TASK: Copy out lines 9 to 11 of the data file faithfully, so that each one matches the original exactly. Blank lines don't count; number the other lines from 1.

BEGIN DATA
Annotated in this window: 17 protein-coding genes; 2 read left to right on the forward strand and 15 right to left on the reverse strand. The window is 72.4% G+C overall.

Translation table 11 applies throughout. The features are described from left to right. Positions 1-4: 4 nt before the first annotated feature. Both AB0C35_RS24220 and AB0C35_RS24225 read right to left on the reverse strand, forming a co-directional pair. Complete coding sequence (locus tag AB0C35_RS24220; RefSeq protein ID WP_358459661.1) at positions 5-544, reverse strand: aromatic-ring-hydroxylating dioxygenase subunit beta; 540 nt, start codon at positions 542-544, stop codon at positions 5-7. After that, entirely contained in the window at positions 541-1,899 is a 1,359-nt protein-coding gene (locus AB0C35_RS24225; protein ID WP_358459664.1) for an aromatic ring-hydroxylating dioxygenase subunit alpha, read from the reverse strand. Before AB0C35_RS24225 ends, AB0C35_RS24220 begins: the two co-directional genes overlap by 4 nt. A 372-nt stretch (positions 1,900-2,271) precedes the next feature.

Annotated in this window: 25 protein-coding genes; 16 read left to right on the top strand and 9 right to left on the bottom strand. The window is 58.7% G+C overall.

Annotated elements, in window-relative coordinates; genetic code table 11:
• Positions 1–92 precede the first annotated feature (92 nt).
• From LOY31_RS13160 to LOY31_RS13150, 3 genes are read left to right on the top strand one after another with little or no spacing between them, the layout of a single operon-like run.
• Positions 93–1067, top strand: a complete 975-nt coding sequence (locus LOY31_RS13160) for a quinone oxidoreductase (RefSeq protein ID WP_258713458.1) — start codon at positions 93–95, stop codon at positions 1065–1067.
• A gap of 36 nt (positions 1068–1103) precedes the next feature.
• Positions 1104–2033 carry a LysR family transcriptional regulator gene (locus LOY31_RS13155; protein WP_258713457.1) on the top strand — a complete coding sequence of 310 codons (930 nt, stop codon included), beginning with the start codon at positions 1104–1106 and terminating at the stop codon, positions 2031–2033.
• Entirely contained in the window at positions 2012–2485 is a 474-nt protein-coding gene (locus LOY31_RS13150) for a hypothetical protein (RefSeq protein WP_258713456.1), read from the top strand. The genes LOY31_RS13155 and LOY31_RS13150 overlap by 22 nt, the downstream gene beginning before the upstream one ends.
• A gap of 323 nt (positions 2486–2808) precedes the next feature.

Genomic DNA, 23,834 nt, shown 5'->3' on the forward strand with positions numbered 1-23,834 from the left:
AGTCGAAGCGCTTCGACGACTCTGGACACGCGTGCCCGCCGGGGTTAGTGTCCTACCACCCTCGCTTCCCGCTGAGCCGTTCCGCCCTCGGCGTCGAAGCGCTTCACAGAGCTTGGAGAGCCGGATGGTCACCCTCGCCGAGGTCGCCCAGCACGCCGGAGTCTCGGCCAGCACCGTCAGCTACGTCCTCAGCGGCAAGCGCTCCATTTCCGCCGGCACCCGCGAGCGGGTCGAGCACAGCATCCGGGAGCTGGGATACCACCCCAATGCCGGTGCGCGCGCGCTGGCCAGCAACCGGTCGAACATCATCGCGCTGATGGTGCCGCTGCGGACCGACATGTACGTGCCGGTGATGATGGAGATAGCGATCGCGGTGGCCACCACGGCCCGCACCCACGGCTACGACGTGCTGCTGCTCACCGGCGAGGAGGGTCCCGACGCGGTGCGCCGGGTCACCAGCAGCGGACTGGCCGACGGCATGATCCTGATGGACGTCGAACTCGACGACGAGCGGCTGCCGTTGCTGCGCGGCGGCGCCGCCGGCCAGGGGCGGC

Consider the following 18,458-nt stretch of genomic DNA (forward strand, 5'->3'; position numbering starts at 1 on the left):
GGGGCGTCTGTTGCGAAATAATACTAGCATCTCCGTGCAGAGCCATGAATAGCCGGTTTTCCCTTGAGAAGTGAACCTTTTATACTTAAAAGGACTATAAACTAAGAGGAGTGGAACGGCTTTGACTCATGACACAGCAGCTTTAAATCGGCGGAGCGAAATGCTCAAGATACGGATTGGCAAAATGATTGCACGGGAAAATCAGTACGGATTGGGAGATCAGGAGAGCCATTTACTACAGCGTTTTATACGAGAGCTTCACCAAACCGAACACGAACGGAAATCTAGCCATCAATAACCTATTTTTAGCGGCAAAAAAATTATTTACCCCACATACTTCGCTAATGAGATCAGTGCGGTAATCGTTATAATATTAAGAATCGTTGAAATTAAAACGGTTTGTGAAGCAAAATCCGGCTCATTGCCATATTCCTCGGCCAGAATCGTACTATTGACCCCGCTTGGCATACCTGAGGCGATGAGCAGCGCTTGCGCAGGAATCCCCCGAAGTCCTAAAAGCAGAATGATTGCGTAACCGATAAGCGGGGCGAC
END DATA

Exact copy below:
• Positions 1104–2033 carry a LysR family transcriptional regulator gene (locus LOY31_RS13155; protein WP_258713457.1) on the top strand — a complete coding sequence of 310 codons (930 nt, stop codon included), beginning with the start codon at positions 1104–1106 and terminating at the stop codon, positions 2031–2033.
• Entirely contained in the window at positions 2012–2485 is a 474-nt protein-coding gene (locus LOY31_RS13150) for a hypothetical protein (RefSeq protein WP_258713456.1), read from the top strand. The genes LOY31_RS13155 and LOY31_RS13150 overlap by 22 nt, the downstream gene beginning before the upstream one ends.
• A gap of 323 nt (positions 2486–2808) precedes the next feature.